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Sharin' in the Groove - Celebrating the Music of Phish
When it comes to tribute CDs, most are a mixed bag. This one's no different. In fact, it redefines the term. What sets Sharin' in the Groove apart from other tribute albums is the concept taken. Rather than having a bunch of bands doing Phish tunes, the songs are performed by artists who influenced Phish instead of the other way around. The other thing that makes this 2CD collection different is that it's set up to resemble a Phish concert, with two sets and an encore.
Set one starts with Arlo Guthrie & Xavier doing "Bouncing Around the Room." Musically, it's not bad, but Arlo's vocals leave a lot to be desired. Jimmy Buffett's rendition of "Gumbo," on the other hand, is one of the better songs in the collection, and features a great guitar solo towards the end. Listen closely and you'll spot a "Bungalow Bill" tease.
Tom Marshall and Amfibian serve up their version of "The Wedge." While this song was never one of my favorites, it's better than the Phish version, with a cool instrumental jam. The first group to really take the music in a different direction is Hot Tuna, with their stripped down take on "Alumni Blues." Dave Matthews contributes his first ever solo track, "Waste," from the Billy Breathes album.
The Vermont Youth Orchestra's performance of "My Friend My Friend / Guyute" is one of the more interesting cuts included here. Although it's well played, most Phish-heads will probably hear this, go "ohhh-kayyy" and skip it from then on. Still, of all the material that Phish has recorded over the years, "Guyute" is probably the most worthy of the orchestral treatment.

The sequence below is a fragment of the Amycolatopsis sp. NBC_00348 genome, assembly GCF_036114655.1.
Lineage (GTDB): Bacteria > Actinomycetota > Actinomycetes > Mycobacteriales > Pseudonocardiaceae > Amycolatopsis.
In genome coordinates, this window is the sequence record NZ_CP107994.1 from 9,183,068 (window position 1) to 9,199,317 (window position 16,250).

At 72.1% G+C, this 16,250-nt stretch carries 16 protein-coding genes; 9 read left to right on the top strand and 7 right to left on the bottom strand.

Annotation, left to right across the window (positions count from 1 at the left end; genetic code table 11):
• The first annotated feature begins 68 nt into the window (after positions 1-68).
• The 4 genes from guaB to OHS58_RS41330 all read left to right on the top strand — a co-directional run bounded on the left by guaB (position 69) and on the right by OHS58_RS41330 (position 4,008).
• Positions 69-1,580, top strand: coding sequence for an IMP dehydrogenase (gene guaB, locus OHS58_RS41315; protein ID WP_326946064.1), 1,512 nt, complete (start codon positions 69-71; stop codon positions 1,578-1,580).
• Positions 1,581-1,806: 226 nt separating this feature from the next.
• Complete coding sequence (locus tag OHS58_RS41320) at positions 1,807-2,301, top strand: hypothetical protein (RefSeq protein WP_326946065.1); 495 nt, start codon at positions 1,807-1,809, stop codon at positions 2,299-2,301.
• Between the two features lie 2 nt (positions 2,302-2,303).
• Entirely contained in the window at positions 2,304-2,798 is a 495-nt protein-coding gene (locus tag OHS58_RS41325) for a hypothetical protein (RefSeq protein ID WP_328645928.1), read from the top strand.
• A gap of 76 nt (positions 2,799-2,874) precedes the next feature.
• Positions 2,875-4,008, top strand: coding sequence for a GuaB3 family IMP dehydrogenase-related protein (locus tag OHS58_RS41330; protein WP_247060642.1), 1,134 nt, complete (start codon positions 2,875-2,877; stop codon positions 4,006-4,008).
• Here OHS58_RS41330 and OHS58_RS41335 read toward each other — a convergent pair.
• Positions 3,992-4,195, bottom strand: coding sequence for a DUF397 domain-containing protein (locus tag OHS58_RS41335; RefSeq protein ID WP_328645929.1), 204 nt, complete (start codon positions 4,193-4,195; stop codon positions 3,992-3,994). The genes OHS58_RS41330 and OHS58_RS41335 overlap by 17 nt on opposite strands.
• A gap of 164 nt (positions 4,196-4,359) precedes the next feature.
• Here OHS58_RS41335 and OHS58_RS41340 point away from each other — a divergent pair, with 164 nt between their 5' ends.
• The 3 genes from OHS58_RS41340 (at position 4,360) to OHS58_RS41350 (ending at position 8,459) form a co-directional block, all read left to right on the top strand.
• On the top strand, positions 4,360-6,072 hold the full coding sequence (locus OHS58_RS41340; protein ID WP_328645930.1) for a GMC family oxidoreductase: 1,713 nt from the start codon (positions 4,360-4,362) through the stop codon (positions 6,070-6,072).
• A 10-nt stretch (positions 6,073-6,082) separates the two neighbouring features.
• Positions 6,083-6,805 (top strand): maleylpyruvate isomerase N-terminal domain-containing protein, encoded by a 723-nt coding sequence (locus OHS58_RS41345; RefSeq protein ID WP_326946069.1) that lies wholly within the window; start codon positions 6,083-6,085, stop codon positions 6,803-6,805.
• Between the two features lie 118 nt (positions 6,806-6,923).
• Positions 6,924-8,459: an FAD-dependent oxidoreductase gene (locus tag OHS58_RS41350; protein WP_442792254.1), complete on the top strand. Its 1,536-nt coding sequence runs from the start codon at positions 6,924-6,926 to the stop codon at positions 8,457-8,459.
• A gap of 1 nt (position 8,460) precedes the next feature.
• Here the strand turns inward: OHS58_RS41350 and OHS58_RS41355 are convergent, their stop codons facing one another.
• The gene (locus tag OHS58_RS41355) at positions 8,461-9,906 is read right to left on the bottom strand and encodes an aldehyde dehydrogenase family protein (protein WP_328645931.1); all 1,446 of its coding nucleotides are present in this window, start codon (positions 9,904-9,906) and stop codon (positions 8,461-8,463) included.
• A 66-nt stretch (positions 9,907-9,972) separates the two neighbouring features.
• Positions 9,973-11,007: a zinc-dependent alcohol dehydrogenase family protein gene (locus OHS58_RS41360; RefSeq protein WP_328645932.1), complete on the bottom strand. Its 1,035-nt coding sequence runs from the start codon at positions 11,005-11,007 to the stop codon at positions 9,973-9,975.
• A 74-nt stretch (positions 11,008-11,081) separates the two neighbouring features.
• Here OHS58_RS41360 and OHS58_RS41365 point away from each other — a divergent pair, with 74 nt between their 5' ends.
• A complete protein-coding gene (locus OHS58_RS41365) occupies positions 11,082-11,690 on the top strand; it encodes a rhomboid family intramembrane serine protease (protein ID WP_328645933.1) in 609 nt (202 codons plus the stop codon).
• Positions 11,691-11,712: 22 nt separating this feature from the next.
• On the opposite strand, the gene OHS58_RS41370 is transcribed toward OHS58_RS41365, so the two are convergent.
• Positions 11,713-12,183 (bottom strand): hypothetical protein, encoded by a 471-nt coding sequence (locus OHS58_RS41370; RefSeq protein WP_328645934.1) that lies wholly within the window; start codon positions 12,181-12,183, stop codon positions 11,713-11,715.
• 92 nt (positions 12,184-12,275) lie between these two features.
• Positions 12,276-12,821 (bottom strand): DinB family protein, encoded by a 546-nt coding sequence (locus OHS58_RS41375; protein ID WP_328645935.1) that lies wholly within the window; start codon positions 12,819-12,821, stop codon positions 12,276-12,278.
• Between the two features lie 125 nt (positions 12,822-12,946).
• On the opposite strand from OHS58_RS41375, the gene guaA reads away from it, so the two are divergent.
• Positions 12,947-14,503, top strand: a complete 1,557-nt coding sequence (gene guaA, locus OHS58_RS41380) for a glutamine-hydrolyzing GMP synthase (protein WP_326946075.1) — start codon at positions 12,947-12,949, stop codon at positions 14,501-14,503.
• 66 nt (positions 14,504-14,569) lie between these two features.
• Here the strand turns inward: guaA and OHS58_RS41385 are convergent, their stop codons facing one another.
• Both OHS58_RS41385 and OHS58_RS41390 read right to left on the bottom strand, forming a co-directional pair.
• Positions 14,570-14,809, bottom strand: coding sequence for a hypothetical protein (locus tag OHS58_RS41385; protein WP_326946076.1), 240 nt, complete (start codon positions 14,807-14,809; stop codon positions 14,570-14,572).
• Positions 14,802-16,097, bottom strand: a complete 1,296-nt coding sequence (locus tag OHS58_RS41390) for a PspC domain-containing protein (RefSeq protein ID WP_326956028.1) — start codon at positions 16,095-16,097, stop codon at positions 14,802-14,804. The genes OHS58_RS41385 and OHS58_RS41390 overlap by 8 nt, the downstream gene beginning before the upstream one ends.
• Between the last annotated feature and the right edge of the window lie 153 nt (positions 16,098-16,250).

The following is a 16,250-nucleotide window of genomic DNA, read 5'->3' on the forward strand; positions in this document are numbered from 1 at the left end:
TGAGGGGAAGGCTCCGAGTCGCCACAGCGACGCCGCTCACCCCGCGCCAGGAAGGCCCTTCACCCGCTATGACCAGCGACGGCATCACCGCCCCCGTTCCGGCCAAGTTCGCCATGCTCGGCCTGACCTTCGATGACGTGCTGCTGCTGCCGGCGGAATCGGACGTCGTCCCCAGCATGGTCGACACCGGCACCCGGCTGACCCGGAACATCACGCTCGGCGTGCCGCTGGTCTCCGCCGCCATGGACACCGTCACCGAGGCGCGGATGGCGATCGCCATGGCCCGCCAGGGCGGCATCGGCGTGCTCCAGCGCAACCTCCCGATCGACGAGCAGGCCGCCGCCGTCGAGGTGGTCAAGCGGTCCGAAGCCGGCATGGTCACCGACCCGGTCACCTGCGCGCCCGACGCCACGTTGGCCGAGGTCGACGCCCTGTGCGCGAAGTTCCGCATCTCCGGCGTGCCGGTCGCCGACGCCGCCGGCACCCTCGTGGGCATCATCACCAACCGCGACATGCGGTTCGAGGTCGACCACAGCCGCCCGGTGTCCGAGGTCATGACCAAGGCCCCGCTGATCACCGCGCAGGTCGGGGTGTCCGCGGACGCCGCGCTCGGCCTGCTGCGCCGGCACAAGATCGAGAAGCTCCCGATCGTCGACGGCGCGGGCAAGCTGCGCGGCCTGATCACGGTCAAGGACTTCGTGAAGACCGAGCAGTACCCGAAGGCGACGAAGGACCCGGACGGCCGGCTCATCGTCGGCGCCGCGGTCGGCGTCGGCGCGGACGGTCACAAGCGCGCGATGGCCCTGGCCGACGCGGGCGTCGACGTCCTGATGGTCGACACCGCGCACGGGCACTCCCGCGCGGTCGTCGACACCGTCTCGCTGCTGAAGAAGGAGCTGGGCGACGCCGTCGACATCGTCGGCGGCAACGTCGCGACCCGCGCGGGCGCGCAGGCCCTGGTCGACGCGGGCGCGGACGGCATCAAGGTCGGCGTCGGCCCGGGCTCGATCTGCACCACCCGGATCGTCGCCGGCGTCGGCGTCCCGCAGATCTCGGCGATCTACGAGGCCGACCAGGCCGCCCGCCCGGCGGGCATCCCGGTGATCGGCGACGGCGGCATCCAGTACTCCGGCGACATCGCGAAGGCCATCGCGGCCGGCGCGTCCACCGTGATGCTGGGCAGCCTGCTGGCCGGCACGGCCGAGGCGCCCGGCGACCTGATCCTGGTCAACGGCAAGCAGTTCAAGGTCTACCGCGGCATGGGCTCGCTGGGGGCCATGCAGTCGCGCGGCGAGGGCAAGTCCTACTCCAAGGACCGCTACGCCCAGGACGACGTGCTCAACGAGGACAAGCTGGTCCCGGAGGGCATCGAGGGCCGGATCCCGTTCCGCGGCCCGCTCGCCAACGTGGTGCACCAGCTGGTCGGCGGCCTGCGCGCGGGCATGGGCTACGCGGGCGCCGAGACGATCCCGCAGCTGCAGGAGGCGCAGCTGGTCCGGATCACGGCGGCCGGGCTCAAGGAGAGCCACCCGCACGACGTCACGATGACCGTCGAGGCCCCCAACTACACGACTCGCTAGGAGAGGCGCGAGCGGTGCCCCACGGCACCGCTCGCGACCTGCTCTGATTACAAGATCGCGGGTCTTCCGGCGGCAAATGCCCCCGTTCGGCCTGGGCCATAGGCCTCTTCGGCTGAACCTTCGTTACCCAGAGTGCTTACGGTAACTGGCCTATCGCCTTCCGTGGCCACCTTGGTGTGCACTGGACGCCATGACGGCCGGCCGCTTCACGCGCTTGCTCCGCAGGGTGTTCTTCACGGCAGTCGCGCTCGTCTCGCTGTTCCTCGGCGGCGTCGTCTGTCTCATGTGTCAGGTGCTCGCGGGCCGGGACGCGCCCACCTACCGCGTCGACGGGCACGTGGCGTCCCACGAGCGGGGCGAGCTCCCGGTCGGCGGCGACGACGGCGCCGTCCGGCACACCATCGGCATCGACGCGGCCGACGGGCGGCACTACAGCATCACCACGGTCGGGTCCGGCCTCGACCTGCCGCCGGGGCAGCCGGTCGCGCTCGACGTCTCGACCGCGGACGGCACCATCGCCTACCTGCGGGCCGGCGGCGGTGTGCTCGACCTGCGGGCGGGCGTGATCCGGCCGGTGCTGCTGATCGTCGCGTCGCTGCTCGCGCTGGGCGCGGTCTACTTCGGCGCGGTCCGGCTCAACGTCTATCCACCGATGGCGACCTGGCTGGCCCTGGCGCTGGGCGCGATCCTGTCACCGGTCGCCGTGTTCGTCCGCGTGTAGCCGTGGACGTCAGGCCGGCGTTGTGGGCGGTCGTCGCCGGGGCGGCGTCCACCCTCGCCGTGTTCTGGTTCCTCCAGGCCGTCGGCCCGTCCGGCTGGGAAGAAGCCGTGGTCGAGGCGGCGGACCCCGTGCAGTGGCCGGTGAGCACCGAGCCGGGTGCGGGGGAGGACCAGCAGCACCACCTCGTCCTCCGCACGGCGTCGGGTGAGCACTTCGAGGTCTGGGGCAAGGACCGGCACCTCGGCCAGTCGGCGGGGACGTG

Moving onto disc two, Michael Ray & the Cosmic Krewe get a nod for most innovative arrangement for their combination of "Tweezer" and "Magilla." Starting with the "Tweezer" melody on bass, "Magilla" comes in over the top for most of the track, and then the vocals from "Tweezer" return at the end. Merl Saunders turns in a cooking, mainly instrumental version of "Julius," but "Cars Trucks Buses" is ruined by Project Logic & John Scofield. This one wouldn't be bad without the scratching, and fades out to the live strains of "Wilson."
The Preston School of Industry rocks their way through "Axilla (Part II)." In a minor typo, the jewel box lists the running time for this one as 10:24, instead of the actual 3:21. Los Lobos may have been an influence on Phish, but "Chalkdust Torture" is absolutely destroyed by the almost punk sound of Los Villains (Louis Perez & David Hidalgo of Los Lobos, and their sons' band). In stark contrast, The Boredoms contribute the ethereal, atmospheric "Free (End of Session version)," but you'll be hard-pressed to find any resemblance to "Free."
One of the strangest cuts on Sharin' is the medley of the last three tracks on A Picture of Nectar: "Faht > Catapult > Tweezer Reprise" from Lake Trout. Overall, it's cool, but it's considerably different than what you're probably used to. For the 'encore', FRED serves up a decent acapella version of "Poor Heart," followed by the Stanford Marching Band's big-band take on the first song Phish ever recorded, "Golgi Apparatus."
Sharin' in the Groove is the second fund-raising project of the all-volunteer Mockingbird Foundation, and is available from The Mockingbird Foundation website. All net revenues from the CDs go to music education for children.
Editor's note: There are 2 bonus tracks available exclusively at The Mockingbird Foundation website: "Wolfman's Brother" by Phil Lesh and Friends and "Cars Trucks Buses" by the Duke Ellington Orchestra.
|© 2001 Steve Marshall|
|Purchase this CD from The Mockingbird Foundation|